inside until they are fully dry. If your cat is longhaired, you will
want to groom it as the coat dries. Give the cat a treat after the
bath, this may help them tolerate the process.
If the problem is greasy skin, you may wish to try a dry cat shampoo
If you are attempting to remove grease, oil, or other petroleum
products from your cat’s fur, try using Dawn brand detergent first to
remove it, and follow up with a cat shampoo. Dawn is used by
volunteers who clean up birds after oil spills. Also reported
to be successful is Shout laundry stain remover.
Most cats will love playing with you. There is the usual string or
ball chasing; a few will even retrieve thrown items. “Hide and seek”
and “Peekaboo” are also popular. Cats commonly display interest by
dilating their pupils; look for this to see what catches its
Try a small pencil flashlight or a small laser light for a game of
“flashlight tag”. Cats love to chase the light across the floor, over
furniture and up walls. The lower-wattage laser pointers (0.1mW or
less) are quite safe for something like this. It would take many days
of non-stop direct exposure to the beam to even *start* to do any
damage to eyes.
Cats will often display behavior commonly called “elevenses,” since it
seems to occur most often around 11PM. This consists of the cat’s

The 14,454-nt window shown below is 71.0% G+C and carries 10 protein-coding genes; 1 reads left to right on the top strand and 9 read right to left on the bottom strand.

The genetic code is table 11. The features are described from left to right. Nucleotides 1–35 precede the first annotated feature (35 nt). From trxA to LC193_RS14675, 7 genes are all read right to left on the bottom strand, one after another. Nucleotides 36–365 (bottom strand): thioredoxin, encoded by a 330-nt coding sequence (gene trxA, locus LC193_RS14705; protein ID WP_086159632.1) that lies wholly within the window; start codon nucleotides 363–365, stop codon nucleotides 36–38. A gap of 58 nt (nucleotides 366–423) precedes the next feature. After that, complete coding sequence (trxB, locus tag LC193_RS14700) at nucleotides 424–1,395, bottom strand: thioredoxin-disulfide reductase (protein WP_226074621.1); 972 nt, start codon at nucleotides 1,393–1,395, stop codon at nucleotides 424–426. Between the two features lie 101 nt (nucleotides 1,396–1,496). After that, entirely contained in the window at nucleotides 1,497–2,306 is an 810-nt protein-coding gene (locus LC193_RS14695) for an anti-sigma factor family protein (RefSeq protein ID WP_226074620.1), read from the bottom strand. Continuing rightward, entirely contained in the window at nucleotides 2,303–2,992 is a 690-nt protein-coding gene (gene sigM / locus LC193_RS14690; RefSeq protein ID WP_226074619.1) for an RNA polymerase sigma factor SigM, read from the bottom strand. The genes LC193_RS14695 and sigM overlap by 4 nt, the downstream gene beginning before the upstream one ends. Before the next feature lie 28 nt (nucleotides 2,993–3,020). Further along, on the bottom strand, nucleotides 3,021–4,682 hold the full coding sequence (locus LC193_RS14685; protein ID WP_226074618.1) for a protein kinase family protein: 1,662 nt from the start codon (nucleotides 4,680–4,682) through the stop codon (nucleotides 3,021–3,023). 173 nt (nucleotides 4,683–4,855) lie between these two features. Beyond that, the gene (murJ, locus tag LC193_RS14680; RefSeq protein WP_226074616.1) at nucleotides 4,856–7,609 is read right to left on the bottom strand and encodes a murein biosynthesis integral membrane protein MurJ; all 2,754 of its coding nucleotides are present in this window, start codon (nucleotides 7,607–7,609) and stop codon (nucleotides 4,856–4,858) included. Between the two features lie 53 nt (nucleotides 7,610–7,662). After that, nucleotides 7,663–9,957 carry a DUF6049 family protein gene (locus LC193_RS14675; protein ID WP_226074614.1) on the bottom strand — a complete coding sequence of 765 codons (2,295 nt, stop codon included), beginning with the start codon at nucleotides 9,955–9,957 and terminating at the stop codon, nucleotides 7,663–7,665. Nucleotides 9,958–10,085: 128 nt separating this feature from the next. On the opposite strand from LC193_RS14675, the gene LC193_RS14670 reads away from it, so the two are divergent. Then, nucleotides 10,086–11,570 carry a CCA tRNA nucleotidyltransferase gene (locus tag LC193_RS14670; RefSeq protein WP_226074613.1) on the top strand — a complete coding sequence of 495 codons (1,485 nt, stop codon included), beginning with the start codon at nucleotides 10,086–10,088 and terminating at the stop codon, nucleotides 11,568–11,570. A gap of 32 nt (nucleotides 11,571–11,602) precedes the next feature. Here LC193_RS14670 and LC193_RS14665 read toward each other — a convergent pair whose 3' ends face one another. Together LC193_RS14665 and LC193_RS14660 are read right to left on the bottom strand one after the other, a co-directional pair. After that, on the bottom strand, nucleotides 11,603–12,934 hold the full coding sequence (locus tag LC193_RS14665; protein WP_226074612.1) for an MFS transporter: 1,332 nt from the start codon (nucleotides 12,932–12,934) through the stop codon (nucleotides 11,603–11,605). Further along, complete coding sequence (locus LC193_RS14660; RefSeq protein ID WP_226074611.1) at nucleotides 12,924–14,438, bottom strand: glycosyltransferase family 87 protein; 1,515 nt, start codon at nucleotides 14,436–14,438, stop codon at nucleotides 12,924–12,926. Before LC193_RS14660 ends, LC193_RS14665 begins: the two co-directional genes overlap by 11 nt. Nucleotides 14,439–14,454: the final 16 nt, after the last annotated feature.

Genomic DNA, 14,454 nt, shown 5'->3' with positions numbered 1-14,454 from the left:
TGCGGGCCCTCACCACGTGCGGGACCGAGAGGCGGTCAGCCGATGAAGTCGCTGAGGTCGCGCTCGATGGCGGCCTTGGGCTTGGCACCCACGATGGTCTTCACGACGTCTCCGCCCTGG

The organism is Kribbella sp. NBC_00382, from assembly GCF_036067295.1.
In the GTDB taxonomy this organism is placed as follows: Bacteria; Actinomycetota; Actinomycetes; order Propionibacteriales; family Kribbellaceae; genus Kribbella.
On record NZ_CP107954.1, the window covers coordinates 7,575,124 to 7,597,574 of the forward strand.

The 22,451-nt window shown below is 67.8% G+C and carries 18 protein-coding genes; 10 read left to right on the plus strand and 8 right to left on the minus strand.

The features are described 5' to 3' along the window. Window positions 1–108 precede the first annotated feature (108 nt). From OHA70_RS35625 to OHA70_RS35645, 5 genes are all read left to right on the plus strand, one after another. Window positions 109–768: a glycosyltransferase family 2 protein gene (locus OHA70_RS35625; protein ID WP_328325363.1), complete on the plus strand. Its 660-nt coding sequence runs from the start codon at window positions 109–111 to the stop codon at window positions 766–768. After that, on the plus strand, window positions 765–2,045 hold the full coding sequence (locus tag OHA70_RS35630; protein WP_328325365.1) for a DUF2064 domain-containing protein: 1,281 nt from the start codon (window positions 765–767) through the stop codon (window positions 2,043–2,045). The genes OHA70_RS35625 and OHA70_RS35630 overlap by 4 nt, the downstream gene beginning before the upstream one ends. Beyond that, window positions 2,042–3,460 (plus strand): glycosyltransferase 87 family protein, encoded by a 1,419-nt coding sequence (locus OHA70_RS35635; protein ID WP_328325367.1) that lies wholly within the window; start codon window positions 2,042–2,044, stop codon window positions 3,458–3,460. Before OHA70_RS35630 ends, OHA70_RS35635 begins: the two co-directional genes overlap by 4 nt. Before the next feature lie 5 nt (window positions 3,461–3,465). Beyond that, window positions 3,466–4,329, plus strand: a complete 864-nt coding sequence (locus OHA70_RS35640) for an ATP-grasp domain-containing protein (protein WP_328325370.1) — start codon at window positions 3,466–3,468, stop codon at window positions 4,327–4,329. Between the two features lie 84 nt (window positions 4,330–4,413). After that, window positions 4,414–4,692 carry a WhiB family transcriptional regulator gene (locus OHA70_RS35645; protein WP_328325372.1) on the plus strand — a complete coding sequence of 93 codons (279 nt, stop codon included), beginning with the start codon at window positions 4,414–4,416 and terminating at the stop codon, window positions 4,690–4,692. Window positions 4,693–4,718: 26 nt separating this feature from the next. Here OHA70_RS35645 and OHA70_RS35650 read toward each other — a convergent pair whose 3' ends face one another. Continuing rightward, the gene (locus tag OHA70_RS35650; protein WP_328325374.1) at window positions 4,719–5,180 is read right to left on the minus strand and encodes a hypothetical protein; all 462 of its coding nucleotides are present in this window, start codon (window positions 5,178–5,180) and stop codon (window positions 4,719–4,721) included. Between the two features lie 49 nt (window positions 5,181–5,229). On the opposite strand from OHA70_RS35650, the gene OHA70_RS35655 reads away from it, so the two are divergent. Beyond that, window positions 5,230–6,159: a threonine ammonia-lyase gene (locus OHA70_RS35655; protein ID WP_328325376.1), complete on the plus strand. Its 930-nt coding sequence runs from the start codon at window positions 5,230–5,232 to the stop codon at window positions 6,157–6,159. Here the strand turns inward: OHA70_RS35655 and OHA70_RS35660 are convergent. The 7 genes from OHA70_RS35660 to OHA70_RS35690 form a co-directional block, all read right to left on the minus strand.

eyes dilating, its tail poofing out, and alternating between hopping
sideways and racing all over the house. Your cat wants to play. Take
it up on the challenge. Chase after it, play hide and seek. This can
also be useful; playing with a cat just before bedtime reduces the
chances of your cat wanting to play with you at 3AM.
In general, cats perversely favor the cheap homemade toy over the
expensive supermarket toy. Toys commonly mentioned foil or paper
balls, superballs, little plastic rings from milk jugs, ornaments on
christmas trees, pencils, paper bags, cardboard boxes, Q-tips, cat
dancers … the list is nearly infinite.
A new “cat toy” seems to be the production of videotapes for your
furry feline. Tapes of birds and mice complete with intriguing noises
have kept several reader’s cats entranced. If your cat seems to like
watching TV (some do), this might be fun for your cat. Don’t give it
access to your remote, though.
Take sensible precautions with toys that can injure the cat: avoid
toys small enough to be swallowed or choked on; avoid toys with loose
or potentially sharp parts; avoid toys that can strangulate the cat or
shred the intestines if swallowed (including string and rubber bands).
Put strings away when you are not at home.
You can order a large catnip tree from Felix (1-800-24-Felix),